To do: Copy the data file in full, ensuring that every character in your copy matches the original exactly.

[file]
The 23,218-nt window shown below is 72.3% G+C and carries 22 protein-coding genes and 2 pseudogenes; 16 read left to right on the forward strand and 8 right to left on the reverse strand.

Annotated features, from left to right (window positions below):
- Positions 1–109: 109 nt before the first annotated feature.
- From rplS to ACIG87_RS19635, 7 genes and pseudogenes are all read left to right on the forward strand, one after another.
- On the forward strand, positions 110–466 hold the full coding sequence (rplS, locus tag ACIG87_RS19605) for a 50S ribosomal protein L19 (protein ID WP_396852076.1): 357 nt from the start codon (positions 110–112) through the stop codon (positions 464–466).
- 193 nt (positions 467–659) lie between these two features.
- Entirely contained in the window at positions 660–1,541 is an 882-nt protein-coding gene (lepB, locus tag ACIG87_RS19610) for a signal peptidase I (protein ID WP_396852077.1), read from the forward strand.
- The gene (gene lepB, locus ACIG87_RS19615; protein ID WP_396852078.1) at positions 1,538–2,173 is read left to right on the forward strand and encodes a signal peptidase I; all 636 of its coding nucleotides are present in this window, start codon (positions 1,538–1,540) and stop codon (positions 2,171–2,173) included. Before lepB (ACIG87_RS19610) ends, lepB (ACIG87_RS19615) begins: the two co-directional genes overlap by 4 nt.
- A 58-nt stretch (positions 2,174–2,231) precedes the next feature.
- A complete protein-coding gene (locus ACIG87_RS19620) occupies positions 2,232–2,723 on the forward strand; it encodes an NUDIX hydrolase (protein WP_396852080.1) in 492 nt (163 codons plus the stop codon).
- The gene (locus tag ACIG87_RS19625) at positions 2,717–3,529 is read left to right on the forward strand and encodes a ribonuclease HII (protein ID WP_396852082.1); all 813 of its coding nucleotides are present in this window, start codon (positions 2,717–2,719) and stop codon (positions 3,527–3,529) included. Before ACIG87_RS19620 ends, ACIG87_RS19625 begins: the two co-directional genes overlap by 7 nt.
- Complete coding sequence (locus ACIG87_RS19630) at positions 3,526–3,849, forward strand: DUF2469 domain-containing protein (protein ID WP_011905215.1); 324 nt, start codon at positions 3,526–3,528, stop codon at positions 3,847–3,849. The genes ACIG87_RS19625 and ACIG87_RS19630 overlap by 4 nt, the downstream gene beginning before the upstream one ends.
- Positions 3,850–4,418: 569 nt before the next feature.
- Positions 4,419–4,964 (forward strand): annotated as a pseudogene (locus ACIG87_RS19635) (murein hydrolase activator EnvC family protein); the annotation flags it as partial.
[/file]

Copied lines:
The 23,218-nt window shown below is 72.3% G+C and carries 22 protein-coding genes and 2 pseudogenes; 16 read left to right on the forward strand and 8 right to left on the reverse strand.

Annotated features, from left to right (window positions below):
- Positions 1–109: 109 nt before the first annotated feature.
- From rplS to ACIG87_RS19635, 7 genes and pseudogenes are all read left to right on the forward strand, one after another.
- On the forward strand, positions 110–466 hold the full coding sequence (rplS, locus tag ACIG87_RS19605) for a 50S ribosomal protein L19 (protein ID WP_396852076.1): 357 nt from the start codon (positions 110–112) through the stop codon (positions 464–466).
- 193 nt (positions 467–659) lie between these two features.
- Entirely contained in the window at positions 660–1,541 is an 882-nt protein-coding gene (lepB, locus tag ACIG87_RS19610) for a signal peptidase I (protein ID WP_396852077.1), read from the forward strand.
- The gene (gene lepB, locus ACIG87_RS19615; protein ID WP_396852078.1) at positions 1,538–2,173 is read left to right on the forward strand and encodes a signal peptidase I; all 636 of its coding nucleotides are present in this window, start codon (positions 1,538–1,540) and stop codon (positions 2,171–2,173) included. Before lepB (ACIG87_RS19610) ends, lepB (ACIG87_RS19615) begins: the two co-directional genes overlap by 4 nt.
- A 58-nt stretch (positions 2,174–2,231) precedes the next feature.
- A complete protein-coding gene (locus ACIG87_RS19620) occupies positions 2,232–2,723 on the forward strand; it encodes an NUDIX hydrolase (protein WP_396852080.1) in 492 nt (163 codons plus the stop codon).
- The gene (locus tag ACIG87_RS19625) at positions 2,717–3,529 is read left to right on the forward strand and encodes a ribonuclease HII (protein ID WP_396852082.1); all 813 of its coding nucleotides are present in this window, start codon (positions 2,717–2,719) and stop codon (positions 3,527–3,529) included. Before ACIG87_RS19620 ends, ACIG87_RS19625 begins: the two co-directional genes overlap by 7 nt.
- Complete coding sequence (locus ACIG87_RS19630) at positions 3,526–3,849, forward strand: DUF2469 domain-containing protein (protein ID WP_011905215.1); 324 nt, start codon at positions 3,526–3,528, stop codon at positions 3,847–3,849. The genes ACIG87_RS19625 and ACIG87_RS19630 overlap by 4 nt, the downstream gene beginning before the upstream one ends.
- Positions 3,850–4,418: 569 nt before the next feature.
- Positions 4,419–4,964 (forward strand): annotated as a pseudogene (locus ACIG87_RS19635) (murein hydrolase activator EnvC family protein); the annotation flags it as partial.